New FCC Rules Are Designed To Stop Robocalls Coming From Other Countries

Robocalls aren’t just annoying; they can be dangerous. As many as 59.49 million Americans report losing $500 on average from phone scams between 2020 and 2021. Technological advancements enable scammers to hide their identities and make countless robocalls easily.

Last year, the U.S. Federal Communications Commission (FCC) made putting a stop to robocallers, spoofers and scammers a top priority. Now, the FCC is enacting even stricter rules. They shared the news in a May 19 Twitter post.

“The FCC just voted to adopted (sic) new rules to stop illegal robocalls that originate overseas from entering American phone networks,” tweeted the FCC.

The FCC explained that the new rules institute compliance requirements on gateway providers, which are smaller companies that move calls from network to network. They’re often used by scammers to disguise calls from other countries entering the U.S. The FCC notes that in 2021, more than 65% of voice service providers transmitting illegal robocalls were foreign-based or gateway providers.

The new rules would make sure gateway providers follow ID authentication protocols and take additional measures to validate the identities of those they’re routing traffic from. Gateway providers are considered a critical choke-point for reducing robocalls.

“In practice, what this means is that we are making gateway providers — the carriers that serve as the domestic entry point for calls from abroad — use Stir/Shaken call authentication technology, register in our Robocall Mitigation Database, and comply with traceback requests from the Federal Communications Commission and law enforcement to help figure out where these junk calls are originating from overseas,” FCC Chairwoman Jessica Rosenworcel said in a statement.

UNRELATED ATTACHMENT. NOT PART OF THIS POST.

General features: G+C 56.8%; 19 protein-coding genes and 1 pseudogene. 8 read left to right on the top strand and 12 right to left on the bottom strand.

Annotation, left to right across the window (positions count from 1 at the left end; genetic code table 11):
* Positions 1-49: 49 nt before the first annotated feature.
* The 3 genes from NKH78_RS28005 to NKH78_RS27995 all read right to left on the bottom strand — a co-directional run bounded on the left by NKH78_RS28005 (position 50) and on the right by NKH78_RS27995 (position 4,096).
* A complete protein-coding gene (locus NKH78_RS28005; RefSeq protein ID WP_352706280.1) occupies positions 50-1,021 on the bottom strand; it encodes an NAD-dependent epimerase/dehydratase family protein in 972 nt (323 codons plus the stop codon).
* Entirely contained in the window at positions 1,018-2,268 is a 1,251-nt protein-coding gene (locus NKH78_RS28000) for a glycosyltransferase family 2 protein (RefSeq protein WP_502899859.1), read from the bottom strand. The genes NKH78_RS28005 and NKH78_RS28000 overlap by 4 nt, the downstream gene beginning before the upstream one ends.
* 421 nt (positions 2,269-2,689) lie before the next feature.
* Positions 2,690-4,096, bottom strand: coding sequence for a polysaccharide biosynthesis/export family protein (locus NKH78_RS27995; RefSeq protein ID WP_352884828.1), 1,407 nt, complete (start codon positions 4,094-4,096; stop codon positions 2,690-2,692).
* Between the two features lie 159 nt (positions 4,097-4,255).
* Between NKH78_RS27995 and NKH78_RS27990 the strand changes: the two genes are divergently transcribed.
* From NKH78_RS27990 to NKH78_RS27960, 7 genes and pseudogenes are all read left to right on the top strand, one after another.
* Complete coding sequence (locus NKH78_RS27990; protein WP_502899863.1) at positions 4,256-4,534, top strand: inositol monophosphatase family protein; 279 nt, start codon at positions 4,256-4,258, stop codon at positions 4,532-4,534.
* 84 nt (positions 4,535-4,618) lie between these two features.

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Stir/Shaken is the technology that confirms that originating carriers validate caller ID information before the calls reach consumers. It prevents spoofing, when a caller intentionally falsifies the information transmitted to your caller ID. Many scammers use spoofing to make calls appear to come from a local number, a familiar business or even a government agency to encourage people to answer.

Gateway providers who are found to be in noncompliance with these rules can be removed from the Robocall Mitigation Database and will be subject to mandatory blocking by other network participants.

In addition, Iowa, Florida, Louisiana, Maine, Massachusetts, Mississippi, Nevada, New Hampshire and South Carolina Attorneys General recently signed Robocall Enforcement Memorandums of Understanding with the FCC, bringing the total number of signees to 36 states and the District of Columbia.

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“With the majority of states now coordinating with our enforcement team, we are better positioned to help protect consumers from scammers than ever before,” said Rosenworcel. “Enforcement is a vital tool in our fight against illegal robocalls. The states also bring with them their own unique powers like filing for injunctions and even criminal prosecutions. Together we are stronger. Together we will continue our work to protect American consumers.”

As part of its campaign, the FCC has been taking other steps recently to address the problem, like the adoption of Stir/Shaken and the creation of a Robocall Response Team as well as the Robocall Mitigation Database. In fact, investigations in recent years have resulted in unprecedented fines on robocallers. For example, one FCC investigation involving eight state Attorneys General offices resulted in $225 million in fines for health insurance telemarketers that made approximately 1 billion illegally spoofed calls over five months.

If you think you’ve been the victim of a spoofing scam, you can file a complaint with the FCC.